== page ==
Four years in the making, the widgetry includes the Atom processor, a k a Silverthorne, and a single low-power chip with integrated 3D graphics called the Intel System Controller Hub that’s supposed to enable the promised PC-like capabilities and long battery life in gismos that slip in your pocket.
Said gismos, backed by wireless options like Wi-Fi, WiMAX and cellular, are supposed to start arriving in May.
Atom, the smallest chip Intel has ever produced, has a thermal design power range of 0.65W-2.4W – if you can imagine that – and an average range of 160mW-220mW and a idle power range of 80mW-100mW, Intel said.
The average laptop chip runs at 3.3GHz and needs 35W at peak.
Intel credited technologies like Deep Power Down, CMOS mode and Split I/O power supply as well as its vaunted 45nm high-k metal gate transistor formula for the chips’ energy efficiency, size and battery life.
The Atom chips are good for speed up to 1.86GHz and some will support Intel Hyper-Threading.
The System Controller Hub offers accelerated 720p and 1080i HD video decode capabilities, High Definition audio, PCI Express, USB host and client and SDIO.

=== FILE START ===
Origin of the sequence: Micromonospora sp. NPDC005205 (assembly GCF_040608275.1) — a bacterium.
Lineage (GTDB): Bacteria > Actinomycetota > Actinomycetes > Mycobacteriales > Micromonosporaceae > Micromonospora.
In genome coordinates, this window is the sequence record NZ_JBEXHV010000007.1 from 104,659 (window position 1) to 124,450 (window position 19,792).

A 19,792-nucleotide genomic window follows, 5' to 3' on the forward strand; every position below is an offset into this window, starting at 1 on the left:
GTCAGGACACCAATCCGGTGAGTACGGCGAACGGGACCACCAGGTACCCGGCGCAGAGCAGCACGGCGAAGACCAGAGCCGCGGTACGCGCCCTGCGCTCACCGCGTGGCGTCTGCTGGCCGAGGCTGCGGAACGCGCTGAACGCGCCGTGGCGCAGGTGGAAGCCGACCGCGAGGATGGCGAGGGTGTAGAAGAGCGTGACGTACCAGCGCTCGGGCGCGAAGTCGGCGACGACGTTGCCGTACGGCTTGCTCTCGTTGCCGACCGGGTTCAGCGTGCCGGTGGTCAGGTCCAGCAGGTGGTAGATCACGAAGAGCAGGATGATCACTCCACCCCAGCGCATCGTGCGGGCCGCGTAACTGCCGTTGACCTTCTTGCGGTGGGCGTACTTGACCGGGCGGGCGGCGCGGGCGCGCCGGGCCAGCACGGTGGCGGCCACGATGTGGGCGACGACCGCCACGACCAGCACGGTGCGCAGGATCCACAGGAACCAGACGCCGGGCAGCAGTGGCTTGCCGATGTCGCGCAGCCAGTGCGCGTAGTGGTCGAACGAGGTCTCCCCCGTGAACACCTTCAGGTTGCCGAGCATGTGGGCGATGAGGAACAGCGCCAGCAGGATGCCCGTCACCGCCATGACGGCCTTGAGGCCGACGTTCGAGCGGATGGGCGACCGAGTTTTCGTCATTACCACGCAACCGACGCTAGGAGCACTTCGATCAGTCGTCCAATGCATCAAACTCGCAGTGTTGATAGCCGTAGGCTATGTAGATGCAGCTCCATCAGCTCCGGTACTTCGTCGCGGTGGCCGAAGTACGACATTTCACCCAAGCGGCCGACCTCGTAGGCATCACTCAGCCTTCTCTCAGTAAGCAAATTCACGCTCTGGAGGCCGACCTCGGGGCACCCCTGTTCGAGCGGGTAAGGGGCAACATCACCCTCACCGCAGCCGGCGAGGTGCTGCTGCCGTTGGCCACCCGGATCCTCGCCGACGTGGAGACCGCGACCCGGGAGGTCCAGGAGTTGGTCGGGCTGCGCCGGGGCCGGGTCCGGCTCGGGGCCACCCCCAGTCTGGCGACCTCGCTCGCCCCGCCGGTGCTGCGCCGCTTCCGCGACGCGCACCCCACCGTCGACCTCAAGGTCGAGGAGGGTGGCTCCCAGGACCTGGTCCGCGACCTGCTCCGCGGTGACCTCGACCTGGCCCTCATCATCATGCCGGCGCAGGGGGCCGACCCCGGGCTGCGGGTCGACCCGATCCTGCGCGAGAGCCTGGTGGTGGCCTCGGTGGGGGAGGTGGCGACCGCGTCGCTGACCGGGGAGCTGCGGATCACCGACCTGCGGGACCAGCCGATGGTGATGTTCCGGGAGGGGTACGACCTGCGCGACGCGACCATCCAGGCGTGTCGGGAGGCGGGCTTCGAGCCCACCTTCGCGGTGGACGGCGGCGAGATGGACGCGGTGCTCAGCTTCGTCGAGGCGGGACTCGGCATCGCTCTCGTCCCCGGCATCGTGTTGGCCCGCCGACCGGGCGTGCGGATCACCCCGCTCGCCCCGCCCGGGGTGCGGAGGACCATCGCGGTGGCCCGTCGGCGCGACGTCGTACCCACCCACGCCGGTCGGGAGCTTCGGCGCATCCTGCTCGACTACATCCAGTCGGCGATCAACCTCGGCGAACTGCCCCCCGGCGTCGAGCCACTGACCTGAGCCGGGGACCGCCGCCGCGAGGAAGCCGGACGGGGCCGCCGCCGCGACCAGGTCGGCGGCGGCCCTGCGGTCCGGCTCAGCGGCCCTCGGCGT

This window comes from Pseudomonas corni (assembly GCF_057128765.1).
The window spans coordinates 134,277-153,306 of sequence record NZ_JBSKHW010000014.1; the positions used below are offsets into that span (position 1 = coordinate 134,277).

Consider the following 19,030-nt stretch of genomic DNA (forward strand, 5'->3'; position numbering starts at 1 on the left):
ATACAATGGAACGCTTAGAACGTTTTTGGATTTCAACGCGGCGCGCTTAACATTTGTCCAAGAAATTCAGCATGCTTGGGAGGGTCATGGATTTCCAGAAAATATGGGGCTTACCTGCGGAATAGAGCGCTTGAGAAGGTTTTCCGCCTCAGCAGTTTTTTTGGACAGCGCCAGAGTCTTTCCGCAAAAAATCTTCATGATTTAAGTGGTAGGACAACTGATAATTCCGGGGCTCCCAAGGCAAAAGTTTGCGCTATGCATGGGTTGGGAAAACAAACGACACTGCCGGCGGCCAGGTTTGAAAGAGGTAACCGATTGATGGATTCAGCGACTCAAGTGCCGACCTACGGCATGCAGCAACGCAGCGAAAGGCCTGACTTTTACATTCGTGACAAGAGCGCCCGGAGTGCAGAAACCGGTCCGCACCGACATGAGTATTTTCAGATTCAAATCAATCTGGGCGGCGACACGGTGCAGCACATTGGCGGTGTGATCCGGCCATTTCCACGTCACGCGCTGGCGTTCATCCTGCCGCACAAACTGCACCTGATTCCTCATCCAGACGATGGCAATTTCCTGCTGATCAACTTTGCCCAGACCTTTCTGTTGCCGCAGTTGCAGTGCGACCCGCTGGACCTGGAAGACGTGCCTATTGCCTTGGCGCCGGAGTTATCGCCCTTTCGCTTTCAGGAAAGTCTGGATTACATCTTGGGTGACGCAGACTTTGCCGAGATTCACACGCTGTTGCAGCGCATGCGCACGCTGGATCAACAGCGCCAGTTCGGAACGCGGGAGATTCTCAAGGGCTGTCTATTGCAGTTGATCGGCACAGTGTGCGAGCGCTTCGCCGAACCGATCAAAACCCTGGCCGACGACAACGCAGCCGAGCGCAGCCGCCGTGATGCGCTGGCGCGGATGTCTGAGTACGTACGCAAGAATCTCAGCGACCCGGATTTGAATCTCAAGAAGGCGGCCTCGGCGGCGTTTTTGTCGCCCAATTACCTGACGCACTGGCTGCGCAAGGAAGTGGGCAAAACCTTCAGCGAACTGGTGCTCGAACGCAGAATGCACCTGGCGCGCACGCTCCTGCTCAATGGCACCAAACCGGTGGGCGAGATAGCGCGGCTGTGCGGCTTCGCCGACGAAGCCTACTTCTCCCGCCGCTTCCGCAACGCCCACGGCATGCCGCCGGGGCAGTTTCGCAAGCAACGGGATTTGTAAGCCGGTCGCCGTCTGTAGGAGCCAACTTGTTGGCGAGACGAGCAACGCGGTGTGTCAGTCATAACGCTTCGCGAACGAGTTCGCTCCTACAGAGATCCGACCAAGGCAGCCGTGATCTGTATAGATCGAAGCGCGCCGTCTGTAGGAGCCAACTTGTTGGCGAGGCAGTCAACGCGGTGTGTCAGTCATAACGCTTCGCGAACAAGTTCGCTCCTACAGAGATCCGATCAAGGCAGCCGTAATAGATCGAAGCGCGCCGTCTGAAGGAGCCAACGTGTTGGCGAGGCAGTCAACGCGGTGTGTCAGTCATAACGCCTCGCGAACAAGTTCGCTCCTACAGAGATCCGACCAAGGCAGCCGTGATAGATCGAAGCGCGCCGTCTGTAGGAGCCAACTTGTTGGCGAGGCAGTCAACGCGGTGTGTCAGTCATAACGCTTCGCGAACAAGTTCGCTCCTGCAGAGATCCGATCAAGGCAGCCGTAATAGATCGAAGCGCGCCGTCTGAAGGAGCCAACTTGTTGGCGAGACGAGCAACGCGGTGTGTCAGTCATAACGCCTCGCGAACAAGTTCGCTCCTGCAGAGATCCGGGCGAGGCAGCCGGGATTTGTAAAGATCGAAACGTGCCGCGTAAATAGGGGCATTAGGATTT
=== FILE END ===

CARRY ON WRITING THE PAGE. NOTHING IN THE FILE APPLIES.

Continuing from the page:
Intel, which claims 20 customers, says we can expect a new breed of video players, navigation devices, converged tablets, in-vehicle infotainment systems, portable POS devices and more rugged computing devices.
For embedded applications, Intel is offering longer seven-year lifecycle support.
MIDs will run Vista, Windows Mobile and XP (apparently Microsoft is going to extend XP’s life past the June 30 cutoff date for certain devices) as well as Ubuntu and Asianux.
Design-wins (probably running Linux) include Lenovo, Fujitsu, Asus, Panasonic, Samsung, Sharp and Toshiba.
The question remains: Will Apple adopt the Atom?
Prices should start at around $400-$600 in a recession year.
Intel told Reuter it is anticipating gross margins close to close to mainstream PCs from the $11 cost-per-chip Atom, which Intel will sell in quantity for $45.
It’s counting on a $40 billion market being created by 2011.
Intel’s competition includes ARM, TI and Qualcomm.